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  • SC denies the need to stand when national anthem is played in a film

    February 15, 2017

    Modifying its earlier order, directing that everybody must stand while the national anthem is played in theatres, the Supreme Court said that the audience need not stand, if the anthem is part of a film.

    The apex court further elaborating on its order said that, the audience need not stand up when the national anthem is part of the storyline of a film, newsreel or documentary. The court also clarified that when the anthem is played in cinema halls, it is not compulsory for the audience to sing along.

    The discussion with regard to national anthem being played in the theatres has been going around since November 2016, when the SC had made it compulsory to play the anthem inside the theatres before a movie screening begins and further made it mandatory for the viewers to rise as a mark of respect to the anthem.

    The previous order of the SC was praised by the centre by calling it a new beginning and further added that the national anthem should be made mandatory in schools as well to inculcate feeling of patriotism in the minds of the younger generation.

    Last week, the court refused to give an urgent hearing on a plea seeking direction for framing of a policy to promote and propagate the national anthem, national flag and national song.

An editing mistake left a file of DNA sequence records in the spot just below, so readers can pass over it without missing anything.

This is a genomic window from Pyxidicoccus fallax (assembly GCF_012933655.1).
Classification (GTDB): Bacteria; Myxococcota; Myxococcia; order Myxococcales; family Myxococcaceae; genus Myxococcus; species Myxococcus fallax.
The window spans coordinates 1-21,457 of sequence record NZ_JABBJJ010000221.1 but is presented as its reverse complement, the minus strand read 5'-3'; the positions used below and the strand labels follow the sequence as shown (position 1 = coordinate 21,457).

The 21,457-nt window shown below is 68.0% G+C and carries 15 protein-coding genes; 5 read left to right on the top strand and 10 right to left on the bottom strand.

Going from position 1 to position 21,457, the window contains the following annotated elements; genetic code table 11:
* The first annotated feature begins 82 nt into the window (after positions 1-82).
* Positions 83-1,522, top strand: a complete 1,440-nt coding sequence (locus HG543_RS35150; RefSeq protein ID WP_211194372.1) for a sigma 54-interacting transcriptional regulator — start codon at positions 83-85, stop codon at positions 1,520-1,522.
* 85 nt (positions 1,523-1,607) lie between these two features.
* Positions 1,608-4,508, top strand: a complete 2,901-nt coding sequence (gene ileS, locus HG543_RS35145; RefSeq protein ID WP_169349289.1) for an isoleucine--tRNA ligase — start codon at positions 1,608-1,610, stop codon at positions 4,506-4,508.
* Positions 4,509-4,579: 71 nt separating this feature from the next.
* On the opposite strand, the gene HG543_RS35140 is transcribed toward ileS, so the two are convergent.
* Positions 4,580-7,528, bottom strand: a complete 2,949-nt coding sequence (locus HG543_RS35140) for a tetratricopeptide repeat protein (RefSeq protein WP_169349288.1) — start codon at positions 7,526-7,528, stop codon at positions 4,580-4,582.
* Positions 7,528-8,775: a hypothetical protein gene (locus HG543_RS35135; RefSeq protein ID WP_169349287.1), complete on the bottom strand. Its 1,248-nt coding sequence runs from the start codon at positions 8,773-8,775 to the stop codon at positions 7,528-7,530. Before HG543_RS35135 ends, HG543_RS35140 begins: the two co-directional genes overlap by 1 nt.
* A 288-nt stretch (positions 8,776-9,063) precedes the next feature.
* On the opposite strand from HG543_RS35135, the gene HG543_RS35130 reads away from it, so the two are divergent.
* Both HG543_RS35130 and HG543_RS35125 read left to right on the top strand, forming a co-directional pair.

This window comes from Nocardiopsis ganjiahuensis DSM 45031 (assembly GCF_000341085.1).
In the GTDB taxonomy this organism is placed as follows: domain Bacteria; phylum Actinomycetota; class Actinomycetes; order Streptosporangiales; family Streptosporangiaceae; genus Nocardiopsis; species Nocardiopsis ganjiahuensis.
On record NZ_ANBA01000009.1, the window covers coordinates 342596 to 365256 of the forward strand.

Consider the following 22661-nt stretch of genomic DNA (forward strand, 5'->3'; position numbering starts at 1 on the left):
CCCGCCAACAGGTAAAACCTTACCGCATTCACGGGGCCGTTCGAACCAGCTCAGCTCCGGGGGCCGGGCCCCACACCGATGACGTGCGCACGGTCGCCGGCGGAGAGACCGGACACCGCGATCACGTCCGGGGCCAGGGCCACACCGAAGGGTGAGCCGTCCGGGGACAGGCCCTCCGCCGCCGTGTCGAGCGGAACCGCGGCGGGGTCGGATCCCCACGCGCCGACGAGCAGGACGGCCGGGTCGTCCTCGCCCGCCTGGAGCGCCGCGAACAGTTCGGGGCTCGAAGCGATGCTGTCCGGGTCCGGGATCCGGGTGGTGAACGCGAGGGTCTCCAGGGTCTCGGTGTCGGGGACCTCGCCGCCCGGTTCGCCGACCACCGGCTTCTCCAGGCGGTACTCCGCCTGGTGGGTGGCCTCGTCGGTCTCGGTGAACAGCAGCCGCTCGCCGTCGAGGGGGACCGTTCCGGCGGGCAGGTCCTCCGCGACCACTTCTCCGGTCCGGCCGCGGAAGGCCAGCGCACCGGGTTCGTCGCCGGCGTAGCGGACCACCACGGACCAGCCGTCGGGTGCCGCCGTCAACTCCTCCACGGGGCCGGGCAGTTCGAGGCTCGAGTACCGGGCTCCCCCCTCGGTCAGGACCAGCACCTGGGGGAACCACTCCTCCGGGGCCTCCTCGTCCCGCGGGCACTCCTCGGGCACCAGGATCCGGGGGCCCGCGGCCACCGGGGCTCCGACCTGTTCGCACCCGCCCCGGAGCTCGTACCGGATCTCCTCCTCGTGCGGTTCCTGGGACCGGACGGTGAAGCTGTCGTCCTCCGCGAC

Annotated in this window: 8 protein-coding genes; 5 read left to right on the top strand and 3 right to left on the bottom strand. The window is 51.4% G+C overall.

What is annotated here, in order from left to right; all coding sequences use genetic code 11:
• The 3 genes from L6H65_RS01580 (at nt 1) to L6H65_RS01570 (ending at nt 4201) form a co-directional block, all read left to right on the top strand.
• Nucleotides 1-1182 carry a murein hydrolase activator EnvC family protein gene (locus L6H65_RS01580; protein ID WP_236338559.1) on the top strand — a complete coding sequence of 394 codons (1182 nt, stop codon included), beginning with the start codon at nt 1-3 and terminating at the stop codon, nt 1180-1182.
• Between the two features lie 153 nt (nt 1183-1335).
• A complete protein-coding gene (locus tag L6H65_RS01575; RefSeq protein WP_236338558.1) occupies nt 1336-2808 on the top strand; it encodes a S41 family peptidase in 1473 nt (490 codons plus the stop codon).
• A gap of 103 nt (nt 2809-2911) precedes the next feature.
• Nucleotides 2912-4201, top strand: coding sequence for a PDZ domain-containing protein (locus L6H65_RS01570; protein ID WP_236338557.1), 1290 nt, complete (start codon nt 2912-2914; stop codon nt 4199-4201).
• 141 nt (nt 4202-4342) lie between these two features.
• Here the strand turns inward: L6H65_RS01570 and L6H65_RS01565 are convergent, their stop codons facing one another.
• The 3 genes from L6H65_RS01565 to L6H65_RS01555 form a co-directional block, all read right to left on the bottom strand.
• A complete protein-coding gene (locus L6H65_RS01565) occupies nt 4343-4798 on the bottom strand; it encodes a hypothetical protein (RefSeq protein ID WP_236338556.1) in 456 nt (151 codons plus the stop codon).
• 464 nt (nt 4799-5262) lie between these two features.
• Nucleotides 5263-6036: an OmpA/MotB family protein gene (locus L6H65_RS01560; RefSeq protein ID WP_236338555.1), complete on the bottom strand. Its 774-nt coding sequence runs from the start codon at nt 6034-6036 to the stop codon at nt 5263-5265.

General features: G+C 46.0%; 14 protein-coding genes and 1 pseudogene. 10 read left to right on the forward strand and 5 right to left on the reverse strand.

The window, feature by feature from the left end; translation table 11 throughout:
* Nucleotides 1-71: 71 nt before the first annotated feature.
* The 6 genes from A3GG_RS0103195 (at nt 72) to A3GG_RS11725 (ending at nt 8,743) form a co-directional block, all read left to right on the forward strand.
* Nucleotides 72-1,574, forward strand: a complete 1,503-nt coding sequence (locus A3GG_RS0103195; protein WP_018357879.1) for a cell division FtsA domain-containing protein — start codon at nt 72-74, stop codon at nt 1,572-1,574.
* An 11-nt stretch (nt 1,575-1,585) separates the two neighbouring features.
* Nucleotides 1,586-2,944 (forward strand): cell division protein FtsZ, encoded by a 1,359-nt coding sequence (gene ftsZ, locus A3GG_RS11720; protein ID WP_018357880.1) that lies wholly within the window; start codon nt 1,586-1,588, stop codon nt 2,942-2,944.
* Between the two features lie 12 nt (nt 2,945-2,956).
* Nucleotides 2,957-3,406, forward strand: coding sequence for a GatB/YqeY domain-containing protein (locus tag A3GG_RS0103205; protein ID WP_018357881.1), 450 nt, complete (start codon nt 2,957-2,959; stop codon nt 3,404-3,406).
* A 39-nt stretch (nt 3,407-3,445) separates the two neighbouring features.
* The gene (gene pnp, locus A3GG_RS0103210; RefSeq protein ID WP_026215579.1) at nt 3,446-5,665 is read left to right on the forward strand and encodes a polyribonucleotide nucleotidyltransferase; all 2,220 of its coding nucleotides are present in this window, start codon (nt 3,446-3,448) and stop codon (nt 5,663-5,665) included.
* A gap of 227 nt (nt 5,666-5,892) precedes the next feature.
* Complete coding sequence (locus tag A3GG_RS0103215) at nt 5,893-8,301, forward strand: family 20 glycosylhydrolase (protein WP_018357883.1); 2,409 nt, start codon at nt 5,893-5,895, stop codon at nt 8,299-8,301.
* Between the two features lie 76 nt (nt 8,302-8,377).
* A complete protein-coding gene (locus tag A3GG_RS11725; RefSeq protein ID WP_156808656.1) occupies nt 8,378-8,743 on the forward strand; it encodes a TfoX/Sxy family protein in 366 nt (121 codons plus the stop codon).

Days after the November order, there were instances of people at movie theatres being assaulted and arrested for not standing during the anthem, in states like Tamil Nadu and Kerala.

    After safety issues were flagged, the court clarified that the doors of the theatre must be "closed but not bolted" during the anthem.



    OUR TAKE

    This issue regarding the National Anthem has been going on for a while now and there have been a number of petitions filed and orders made concerning this issue. Thus, it was high time the court took a firm step and made an order to terminate the ongoing debate and further stop the incidents of assault and arrest happening in the movie theatres on people who did not obey the court’s previous order.


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